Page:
Recent decisions in the UK on parent company liability cases show the need for law reform

This article was commissioned by the Business and Human Rights Resource Centre and originally published on their website

The UK is home to some of the largest multinational corporations in the world operating through integrated networks of subsidiary companies and complex supply chains. Through their global activities, UK companies are often involved in human rights and environmental abuses.

There have been important developments towards improved access to remedy in the UK for victims of overseas corporate related harm over the last 25 years, culminating in the 2012 Court of Appeal ruling in Chandler v Cape which held that, under certain circumstances, a parent company could owe a legal duty of care to employees of its subsidiaries. At present, however, there is no statutory regime in the UK for dealing with alleged violations of human rights by corporate actors.

This gap has become particularly apparent in the past twelve months as several major multinationals have succeeded in persuading the courts that they are not responsible for serious human rights abuses connected to their subsidiaries’ operations.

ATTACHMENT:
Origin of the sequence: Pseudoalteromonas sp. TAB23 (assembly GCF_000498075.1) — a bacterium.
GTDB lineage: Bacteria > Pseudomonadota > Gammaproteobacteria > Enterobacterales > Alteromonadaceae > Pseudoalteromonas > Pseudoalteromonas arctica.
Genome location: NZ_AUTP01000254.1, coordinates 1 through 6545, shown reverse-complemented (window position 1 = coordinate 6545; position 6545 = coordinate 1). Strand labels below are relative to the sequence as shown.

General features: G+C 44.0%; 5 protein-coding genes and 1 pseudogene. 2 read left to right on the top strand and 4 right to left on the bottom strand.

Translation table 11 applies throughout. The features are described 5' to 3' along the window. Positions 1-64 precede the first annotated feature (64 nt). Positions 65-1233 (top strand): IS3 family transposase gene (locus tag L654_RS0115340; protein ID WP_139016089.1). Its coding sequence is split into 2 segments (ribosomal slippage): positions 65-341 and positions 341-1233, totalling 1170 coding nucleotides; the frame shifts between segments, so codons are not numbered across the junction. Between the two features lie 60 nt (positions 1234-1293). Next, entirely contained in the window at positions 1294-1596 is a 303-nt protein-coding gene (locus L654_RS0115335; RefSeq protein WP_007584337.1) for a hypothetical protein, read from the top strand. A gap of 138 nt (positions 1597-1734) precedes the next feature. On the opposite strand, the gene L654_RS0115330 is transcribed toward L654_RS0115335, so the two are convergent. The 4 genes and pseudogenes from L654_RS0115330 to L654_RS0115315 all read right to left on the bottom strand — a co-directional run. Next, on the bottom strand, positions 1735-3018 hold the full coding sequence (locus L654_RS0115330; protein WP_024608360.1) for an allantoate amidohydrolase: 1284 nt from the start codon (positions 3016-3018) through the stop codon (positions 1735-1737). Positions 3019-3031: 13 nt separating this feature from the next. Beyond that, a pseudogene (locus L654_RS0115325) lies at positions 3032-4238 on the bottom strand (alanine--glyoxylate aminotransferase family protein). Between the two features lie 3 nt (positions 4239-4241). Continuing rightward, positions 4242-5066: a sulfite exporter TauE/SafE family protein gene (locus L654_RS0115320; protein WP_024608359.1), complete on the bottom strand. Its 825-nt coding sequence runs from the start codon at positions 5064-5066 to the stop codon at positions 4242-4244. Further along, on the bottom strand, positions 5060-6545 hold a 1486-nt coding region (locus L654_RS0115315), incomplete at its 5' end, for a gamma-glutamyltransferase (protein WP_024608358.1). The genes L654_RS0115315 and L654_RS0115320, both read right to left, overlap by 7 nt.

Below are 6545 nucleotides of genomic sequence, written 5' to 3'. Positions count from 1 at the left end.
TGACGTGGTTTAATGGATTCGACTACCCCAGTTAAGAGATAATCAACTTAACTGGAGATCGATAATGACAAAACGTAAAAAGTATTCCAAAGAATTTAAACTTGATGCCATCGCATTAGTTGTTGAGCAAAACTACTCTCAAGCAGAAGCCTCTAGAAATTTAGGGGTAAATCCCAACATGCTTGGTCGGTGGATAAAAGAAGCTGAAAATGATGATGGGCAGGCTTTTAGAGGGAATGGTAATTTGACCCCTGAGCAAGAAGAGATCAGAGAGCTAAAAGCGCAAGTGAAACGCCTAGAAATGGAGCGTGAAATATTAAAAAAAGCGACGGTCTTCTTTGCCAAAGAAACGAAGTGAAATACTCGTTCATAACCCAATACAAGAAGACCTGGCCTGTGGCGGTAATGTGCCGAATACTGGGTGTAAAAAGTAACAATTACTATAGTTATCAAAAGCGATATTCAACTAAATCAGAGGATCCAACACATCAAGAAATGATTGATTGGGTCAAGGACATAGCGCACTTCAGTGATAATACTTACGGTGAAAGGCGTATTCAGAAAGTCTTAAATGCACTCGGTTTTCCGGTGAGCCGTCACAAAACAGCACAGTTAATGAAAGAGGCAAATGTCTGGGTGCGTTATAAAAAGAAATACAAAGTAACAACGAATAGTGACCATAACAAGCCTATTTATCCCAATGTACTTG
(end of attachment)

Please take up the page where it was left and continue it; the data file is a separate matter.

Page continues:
In three parent company liability cases heard before the UK Court of Appeal – Lungowe v. VedantaOkpabi v. Shell, and AAA v. Unilever – companies have argued that their UK headquarters are a separate legal entity with insufficient control over their subsidiary to be held liable for the harm. In the latter two cases the judges decided the Court did not have jurisdiction to hear the claims while in Lungowe v. Vedanta the claimants were successful.

Vedanta has challenged the ruling and the case will be heard in the Supreme Court in January 2019. Nonetheless, the courts have on the face of it given contradictory and confusing guidance. Parliament must respond by reforming the law to clarify parent companies’ responsibilities and liabilities for human rights abuses. Here are four reasons why:

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